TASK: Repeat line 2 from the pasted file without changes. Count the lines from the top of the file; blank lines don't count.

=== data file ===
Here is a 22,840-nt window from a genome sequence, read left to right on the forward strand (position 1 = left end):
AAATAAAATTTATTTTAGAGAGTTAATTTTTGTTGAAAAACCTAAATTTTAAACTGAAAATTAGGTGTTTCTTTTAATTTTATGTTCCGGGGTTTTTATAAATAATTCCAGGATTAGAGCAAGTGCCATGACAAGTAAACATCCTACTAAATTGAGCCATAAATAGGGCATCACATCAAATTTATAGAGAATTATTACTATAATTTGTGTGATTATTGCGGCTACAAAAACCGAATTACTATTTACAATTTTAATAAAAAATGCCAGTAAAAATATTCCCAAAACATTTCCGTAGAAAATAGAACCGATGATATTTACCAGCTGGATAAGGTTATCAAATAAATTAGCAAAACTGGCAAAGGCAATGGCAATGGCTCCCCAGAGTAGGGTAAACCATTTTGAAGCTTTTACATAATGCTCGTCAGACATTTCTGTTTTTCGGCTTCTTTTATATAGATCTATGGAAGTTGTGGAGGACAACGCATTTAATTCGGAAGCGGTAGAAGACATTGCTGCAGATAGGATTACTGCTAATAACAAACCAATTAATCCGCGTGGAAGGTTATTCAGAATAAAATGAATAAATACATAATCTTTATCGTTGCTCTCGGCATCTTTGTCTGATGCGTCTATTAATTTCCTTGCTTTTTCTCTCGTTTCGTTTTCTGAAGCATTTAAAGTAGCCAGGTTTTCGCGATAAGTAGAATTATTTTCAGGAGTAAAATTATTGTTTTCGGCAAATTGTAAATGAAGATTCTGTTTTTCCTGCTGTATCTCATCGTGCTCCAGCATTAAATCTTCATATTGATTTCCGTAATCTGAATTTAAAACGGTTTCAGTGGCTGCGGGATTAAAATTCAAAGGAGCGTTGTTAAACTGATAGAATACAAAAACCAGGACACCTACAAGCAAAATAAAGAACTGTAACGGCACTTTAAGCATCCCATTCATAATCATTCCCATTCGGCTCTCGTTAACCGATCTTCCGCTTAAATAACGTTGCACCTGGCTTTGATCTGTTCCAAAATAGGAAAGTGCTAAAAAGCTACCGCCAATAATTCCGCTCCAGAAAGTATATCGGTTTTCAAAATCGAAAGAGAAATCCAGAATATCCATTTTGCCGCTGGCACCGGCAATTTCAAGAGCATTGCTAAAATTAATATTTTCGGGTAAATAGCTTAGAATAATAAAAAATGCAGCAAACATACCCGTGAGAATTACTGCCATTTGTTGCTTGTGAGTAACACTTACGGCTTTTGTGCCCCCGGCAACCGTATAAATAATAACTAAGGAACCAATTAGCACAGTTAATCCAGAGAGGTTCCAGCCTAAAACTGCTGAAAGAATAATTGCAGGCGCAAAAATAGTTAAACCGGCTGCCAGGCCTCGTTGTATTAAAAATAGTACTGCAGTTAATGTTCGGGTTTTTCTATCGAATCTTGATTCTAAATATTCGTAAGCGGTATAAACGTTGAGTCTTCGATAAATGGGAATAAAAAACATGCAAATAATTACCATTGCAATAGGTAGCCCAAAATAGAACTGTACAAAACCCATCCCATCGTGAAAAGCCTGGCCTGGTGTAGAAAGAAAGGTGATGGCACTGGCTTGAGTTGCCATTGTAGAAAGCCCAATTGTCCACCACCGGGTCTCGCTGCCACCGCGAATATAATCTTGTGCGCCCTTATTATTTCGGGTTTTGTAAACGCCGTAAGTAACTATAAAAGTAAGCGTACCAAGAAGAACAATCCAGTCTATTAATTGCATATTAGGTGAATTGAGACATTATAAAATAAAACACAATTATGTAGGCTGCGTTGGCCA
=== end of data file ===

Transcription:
AAATAAAATTTATTTTAGAGAGTTAATTTTTGTTGAAAAACCTAAATTTTAAACTGAAAATTAGGTGTTTCTTTTAATTTTATGTTCCGGGGTTTTTATAAATAATTCCAGGATTAGAGCAAGTGCCATGACAAGTAAACATCCTACTAAATTGAGCCATAAATAGGGCATCACATCAAATTTATAGAGAATTATTACTATAATTTGTGTGATTATTGCGGCTACAAAAACCGAATTACTATTTACAATTTTAATAAAAAATGCCAGTAAAAATATTCCCAAAACATTTCCGTAGAAAATAGAACCGATGATATTTACCAGCTGGATAAGGTTATCAAATAAATTAGCAAAACTGGCAAAGGCAATGGCAATGGCTCCCCAGAGTAGGGTAAACCATTTTGAAGCTTTTACATAATGCTCGTCAGACATTTCTGTTTTTCGGCTTCTTTTATATAGATCTATGGAAGTTGTGGAGGACAACGCATTTAATTCGGAAGCGGTAGAAGACATTGCTGCAGATAGGATTACTGCTAATAACAAACCAATTAATCCGCGTGGAAGGTTATTCAGAATAAAATGAATAAATACATAATCTTTATCGTTGCTCTCGGCATCTTTGTCTGATGCGTCTATTAATTTCCTTGCTTTTTCTCTCGTTTCGTTTTCTGAAGCATTTAAAGTAGCCAGGTTTTCGCGATAAGTAGAATTATTTTCAGGAGTAAAATTATTGTTTTCGGCAAATTGTAAATGAAGATTCTGTTTTTCCTGCTGTATCTCATCGTGCTCCAGCATTAAATCTTCATATTGATTTCCGTAATCTGAATTTAAAACGGTTTCAGTGGCTGCGGGATTAAAATTCAAAGGAGCGTTGTTAAACTGATAGAATACAAAAACCAGGACACCTACAAGCAAAATAAAGAACTGTAACGGCACTTTAAGCATCCCATTCATAATCATTCCCATTCGGCTCTCGTTAACCGATCTTCCGCTTAAATAACGTTGCACCTGGCTTTGATCTGTTCCAAAATAGGAAAGTGCTAAAAAGCTACCGCCAATAATTCCGCTCCAGAAAGTATATCGGTTTTCAAAATCGAAAGAGAAATCCAGAATATCCATTTTGCCGCTGGCACCGGCAATTTCAAGAGCATTGCTAAAATTAATATTTTCGGGTAAATAGCTTAGAATAATAAAAAATGCAGCAAACATACCCGTGAGAATTACTGCCATTTGTTGCTTGTGAGTAACACTTACGGCTTTTGTGCCCCCGGCAACCGTATAAATAATAACTAAGGAACCAATTAGCACAGTTAATCCAGAGAGGTTCCAGCCTAAAACTGCTGAAAGAATAATTGCAGGCGCAAAAATAGTTAAACCGGCTGCCAGGCCTCGTTGTATTAAAAATAGTACTGCAGTTAATGTTCGGGTTTTTCTATCGAATCTTGATTCTAAATATTCGTAAGCGGTATAAACGTTGAGTCTTCGATAAATGGGAATAAAAAACATGCAAATAATTACCATTGCAATAGGTAGCCCAAAATAGAACTGTACAAAACCCATCCCATCGTGAAAAGCCTGGCCTGGTGTAGAAAGAAAGGTGATGGCACTGGCTTGAGTTGCCATTGTAGAAAGCCCAATTGTCCACCACCGGGTCTCGCTGCCACCGCGAATATAATCTTGTGCGCCCTTATTATTTCGGGTTTTGTAAACGCCGTAAGTAACTATAAAAGTAAGCGTACCAAGAAGAACAATCCAGTCTATTAATTGCATATTAGGTGAATTGAGACATTATAAAATAAAACACAATTATGTAGGCTGCGTTGGCCA